Never the less, I still feel that both share equal blame, though I wish things hadn't turned out so tragic for Diana.

Having Fun! / Re: Royals That You Feel Sorry For
« on: September 12, 2006, 10:11:06 PM »
I have sympathies with Queen Alexandra, due to her husband's cheating on her. I do also feel sorry for Edward VII, for being blamed for his father's death. I have a list of Asian royals as well, including the dowager empress, the last emperor, King Mongkut (in that he is not portrayed as a shrewd visionary that he was, but as a buffoon in "the King & I", I actually have admiration for Mongkut as well as Chulalongkorn, not to mention H.M. King Bhumibol.)

Tsarskoe Selo Town / Re: Palace confusion!
« on: September 11, 2006, 08:45:18 PM »
There was also Livadia palace on the Black Sea coast in the Crimea, as well.

Having Fun! / Re: Your Ten Most Hated Royals and why
« on: September 09, 2006, 04:52:52 PM »
Were there any royals who liked Leopold II? QV liked him when he was a child but could be pretty scathing when he was an adult.
I don't know about royals, but I remember hearing that Mark Twain wrote an article so violently denouncing Leopold II, that no newspaper, even in the United States, dared print it. (Twain also criticized Theodore Roosevelt as well)

Nicholas II / Re: Nicholas II's Favorite Things
« on: September 08, 2006, 11:16:34 PM »
This certainly would partially explain Nicholas II's poor dental health. I've just got to wonder how bad Edward VII's teeth were?

I get the feeling that Albert also had a good relationship with Princess Alice as well. Didn't she spend quite a bit of time taking care of him in his last days?

Having Fun! / Re: Your Ten Most Hated Royals and why
« on: August 31, 2006, 06:10:58 PM »
I agree that Leopold II proved to be tyrannical. Such a shame to see a such a foul person sitting on a throne.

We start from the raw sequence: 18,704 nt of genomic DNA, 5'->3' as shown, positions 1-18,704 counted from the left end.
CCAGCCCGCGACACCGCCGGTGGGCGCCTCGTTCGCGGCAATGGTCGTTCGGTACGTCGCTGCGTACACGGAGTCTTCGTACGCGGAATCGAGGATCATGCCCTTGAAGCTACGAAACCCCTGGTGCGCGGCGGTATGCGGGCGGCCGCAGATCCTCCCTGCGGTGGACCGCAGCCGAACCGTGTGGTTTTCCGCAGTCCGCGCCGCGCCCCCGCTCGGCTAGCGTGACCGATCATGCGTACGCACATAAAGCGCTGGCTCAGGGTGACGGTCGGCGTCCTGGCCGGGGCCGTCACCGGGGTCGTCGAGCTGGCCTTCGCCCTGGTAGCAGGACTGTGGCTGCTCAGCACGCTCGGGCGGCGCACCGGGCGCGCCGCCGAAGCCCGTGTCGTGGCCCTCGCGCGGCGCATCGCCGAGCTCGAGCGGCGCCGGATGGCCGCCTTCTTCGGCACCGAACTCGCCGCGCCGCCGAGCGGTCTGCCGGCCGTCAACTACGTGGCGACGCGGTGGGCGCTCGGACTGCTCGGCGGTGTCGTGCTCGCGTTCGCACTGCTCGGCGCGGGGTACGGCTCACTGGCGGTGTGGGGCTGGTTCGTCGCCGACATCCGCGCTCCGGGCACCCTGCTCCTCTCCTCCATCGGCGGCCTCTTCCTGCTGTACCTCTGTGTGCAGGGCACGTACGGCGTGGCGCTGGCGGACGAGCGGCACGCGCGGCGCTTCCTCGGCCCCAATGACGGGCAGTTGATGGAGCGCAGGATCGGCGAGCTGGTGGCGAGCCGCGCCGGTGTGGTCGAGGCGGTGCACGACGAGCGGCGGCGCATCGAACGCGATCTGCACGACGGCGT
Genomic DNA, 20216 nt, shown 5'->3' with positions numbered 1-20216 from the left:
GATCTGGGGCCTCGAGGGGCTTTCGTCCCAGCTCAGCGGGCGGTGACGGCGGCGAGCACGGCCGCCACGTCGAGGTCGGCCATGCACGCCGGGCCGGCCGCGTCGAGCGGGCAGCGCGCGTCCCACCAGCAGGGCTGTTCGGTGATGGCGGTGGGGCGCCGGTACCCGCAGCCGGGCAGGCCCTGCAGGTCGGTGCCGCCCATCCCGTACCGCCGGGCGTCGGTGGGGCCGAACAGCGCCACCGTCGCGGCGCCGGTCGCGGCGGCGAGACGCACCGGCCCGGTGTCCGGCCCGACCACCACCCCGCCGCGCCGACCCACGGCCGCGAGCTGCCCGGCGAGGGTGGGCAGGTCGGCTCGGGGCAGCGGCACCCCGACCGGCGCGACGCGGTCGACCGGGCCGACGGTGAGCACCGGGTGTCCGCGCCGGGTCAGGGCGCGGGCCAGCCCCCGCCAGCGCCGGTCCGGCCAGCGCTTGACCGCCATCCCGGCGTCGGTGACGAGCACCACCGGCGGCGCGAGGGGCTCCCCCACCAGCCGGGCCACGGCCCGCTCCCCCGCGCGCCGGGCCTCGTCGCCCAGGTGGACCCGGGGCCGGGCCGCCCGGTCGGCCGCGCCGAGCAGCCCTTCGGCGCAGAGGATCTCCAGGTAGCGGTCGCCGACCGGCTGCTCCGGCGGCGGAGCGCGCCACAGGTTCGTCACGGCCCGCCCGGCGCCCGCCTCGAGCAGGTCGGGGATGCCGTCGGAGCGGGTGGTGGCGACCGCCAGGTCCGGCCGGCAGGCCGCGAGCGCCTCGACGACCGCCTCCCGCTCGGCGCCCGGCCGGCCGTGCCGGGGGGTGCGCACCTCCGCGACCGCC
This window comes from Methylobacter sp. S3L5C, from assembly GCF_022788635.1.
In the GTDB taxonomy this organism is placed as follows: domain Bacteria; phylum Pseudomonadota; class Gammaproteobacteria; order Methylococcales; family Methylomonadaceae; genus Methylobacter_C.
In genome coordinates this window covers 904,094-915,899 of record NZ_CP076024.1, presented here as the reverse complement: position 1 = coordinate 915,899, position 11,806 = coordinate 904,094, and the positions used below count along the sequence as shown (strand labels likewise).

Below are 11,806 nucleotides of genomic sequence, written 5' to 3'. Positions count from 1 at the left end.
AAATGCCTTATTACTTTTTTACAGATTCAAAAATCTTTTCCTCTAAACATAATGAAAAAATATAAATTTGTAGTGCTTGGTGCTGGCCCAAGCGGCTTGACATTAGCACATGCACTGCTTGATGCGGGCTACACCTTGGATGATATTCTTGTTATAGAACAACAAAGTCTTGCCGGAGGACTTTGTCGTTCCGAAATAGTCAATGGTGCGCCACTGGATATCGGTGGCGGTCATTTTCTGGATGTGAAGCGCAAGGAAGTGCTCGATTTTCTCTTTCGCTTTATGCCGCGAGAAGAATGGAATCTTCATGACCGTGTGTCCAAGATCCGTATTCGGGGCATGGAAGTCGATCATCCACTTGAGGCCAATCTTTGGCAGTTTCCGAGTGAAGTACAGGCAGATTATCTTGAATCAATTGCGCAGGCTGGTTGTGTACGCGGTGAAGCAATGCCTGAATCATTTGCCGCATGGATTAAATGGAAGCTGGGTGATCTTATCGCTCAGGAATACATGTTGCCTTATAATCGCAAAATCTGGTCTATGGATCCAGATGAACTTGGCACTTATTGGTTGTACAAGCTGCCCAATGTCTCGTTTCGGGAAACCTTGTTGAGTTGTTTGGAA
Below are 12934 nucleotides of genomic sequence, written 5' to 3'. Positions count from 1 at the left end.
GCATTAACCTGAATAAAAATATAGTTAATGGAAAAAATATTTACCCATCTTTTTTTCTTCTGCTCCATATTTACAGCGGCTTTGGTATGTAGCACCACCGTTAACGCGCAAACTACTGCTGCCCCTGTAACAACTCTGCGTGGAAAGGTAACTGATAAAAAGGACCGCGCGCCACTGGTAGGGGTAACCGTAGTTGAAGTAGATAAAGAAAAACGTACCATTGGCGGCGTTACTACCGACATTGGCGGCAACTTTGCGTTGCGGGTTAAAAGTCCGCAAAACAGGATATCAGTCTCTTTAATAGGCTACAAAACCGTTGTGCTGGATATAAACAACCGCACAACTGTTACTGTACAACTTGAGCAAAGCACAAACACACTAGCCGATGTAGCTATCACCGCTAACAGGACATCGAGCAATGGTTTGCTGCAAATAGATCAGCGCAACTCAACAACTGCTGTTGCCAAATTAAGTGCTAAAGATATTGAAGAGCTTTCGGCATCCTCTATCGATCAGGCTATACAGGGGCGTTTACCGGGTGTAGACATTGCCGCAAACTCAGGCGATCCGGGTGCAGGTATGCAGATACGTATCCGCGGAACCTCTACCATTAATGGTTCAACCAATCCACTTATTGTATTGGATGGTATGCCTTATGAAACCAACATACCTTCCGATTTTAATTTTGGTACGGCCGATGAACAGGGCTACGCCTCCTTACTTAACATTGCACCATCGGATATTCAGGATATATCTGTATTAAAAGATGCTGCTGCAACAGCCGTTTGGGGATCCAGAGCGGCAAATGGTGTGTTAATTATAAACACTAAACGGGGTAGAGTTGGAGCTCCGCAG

Imperial Transportation / Railroads in pre-Revolutionary Europe
« on: August 26, 2006, 08:27:19 PM »
What was the extent of the train systems in the time between 1900-1914? I've heard that Russia had a fairly efficient rail system, that expanded under Alexander III. I'd assume that it was harder to have railways in the more mountainous areas of Europe, especially in Imperial Germany & in the Austrian Empire. I figure that England's rail systems were pretty good, after all the steam locomotive was invented there & I believe that the British built a rail system in India, during the British Empire.

Nicholas II / Re: Personal Attributes of Nicholas II
« on: August 25, 2006, 10:16:25 PM »
Didn't they compare Nicholas's DNA to that of his little brother G.D. George?

Having Fun! / Re: Your Ten Most Hated Royals and why
« on: August 24, 2006, 08:56:02 PM »
I've formed a rather interesting opinion on Queen Victoria: on one hand, it was known that she could be kind & generous, yet on the other hand, she could be also extremely narrow-minded & somewhat cold towards those she disliked. (though I'm sure we're all guilty of that at some point or another) I also disagree with the 'idolatry', as it were, of Albert. As much as he seemed to be a good guy, I think Victoria did overromanticize the dead & became rather morbid. So in a way, I like her & dislike her at the same time.
I also would say that I dislike Edward VIII, I find him a whiny, irresponsable, brat.

Even though I'm a Protestant Christian (an Evangelical), I do have an adimiration for Elizabeth Feodorovna & I strongly believe in the power of prayer to the Lord.